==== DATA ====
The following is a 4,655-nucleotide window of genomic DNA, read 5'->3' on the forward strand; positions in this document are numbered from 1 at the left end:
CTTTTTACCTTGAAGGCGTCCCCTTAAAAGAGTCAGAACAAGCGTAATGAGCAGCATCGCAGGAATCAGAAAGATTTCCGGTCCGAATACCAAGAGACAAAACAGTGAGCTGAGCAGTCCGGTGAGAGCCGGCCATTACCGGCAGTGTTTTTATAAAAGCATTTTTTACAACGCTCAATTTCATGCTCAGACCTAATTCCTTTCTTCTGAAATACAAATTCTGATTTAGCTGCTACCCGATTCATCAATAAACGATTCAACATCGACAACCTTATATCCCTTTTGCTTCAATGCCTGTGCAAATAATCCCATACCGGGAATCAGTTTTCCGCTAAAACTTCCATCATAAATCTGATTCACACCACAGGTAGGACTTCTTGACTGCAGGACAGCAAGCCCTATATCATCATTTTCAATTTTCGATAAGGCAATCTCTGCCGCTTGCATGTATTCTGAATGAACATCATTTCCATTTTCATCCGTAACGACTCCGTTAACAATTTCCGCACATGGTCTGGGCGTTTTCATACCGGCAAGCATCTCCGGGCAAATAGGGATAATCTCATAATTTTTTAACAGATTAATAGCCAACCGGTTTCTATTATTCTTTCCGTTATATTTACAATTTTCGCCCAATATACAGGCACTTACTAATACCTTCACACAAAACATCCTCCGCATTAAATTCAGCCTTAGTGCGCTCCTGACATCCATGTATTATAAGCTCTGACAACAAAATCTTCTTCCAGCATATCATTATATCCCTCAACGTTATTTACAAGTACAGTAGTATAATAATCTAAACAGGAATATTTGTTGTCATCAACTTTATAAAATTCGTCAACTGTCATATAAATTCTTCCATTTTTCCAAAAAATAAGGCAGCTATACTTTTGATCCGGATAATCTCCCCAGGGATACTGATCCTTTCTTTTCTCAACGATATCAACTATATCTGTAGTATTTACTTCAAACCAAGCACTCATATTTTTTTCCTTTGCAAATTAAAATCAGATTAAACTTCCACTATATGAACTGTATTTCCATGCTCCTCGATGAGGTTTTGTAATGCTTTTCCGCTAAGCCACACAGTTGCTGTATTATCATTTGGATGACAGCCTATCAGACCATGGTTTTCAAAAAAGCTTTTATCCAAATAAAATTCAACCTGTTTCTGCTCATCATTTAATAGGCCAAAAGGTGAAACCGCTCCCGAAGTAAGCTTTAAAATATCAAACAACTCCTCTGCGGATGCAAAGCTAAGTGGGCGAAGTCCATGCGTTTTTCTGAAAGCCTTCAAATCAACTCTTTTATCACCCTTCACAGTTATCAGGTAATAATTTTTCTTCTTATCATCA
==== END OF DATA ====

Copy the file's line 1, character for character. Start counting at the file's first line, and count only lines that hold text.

The following is a 4,655-nucleotide window of genomic DNA, read 5'->3' on the forward strand; positions in this document are numbered from 1 at the left end: